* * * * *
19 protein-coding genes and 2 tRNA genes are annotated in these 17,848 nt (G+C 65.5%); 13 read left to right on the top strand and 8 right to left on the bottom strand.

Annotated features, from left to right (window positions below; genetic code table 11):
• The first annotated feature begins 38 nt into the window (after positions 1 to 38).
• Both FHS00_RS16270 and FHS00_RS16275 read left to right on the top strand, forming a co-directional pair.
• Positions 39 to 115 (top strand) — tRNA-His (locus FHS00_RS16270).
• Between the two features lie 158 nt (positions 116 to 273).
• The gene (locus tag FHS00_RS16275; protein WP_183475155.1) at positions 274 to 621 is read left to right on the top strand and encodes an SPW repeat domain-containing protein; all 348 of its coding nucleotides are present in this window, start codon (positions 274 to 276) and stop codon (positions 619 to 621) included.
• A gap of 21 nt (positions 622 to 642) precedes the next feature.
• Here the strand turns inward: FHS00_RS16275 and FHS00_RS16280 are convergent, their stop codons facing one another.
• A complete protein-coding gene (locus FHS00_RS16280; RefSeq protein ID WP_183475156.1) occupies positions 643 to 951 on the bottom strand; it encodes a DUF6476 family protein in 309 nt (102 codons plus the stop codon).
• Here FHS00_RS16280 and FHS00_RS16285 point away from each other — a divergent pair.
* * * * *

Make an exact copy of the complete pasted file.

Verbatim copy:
19 protein-coding genes and 2 tRNA genes are annotated in these 17,848 nt (G+C 65.5%); 13 read left to right on the top strand and 8 right to left on the bottom strand.

Annotated features, from left to right (window positions below; genetic code table 11):
• The first annotated feature begins 38 nt into the window (after positions 1 to 38).
• Both FHS00_RS16270 and FHS00_RS16275 read left to right on the top strand, forming a co-directional pair.
• Positions 39 to 115 (top strand) — tRNA-His (locus FHS00_RS16270).
• Between the two features lie 158 nt (positions 116 to 273).
• The gene (locus tag FHS00_RS16275; protein WP_183475155.1) at positions 274 to 621 is read left to right on the top strand and encodes an SPW repeat domain-containing protein; all 348 of its coding nucleotides are present in this window, start codon (positions 274 to 276) and stop codon (positions 619 to 621) included.
• A gap of 21 nt (positions 622 to 642) precedes the next feature.
• Here the strand turns inward: FHS00_RS16275 and FHS00_RS16280 are convergent, their stop codons facing one another.
• A complete protein-coding gene (locus FHS00_RS16280; RefSeq protein ID WP_183475156.1) occupies positions 643 to 951 on the bottom strand; it encodes a DUF6476 family protein in 309 nt (102 codons plus the stop codon).
• Here FHS00_RS16280 and FHS00_RS16285 point away from each other — a divergent pair.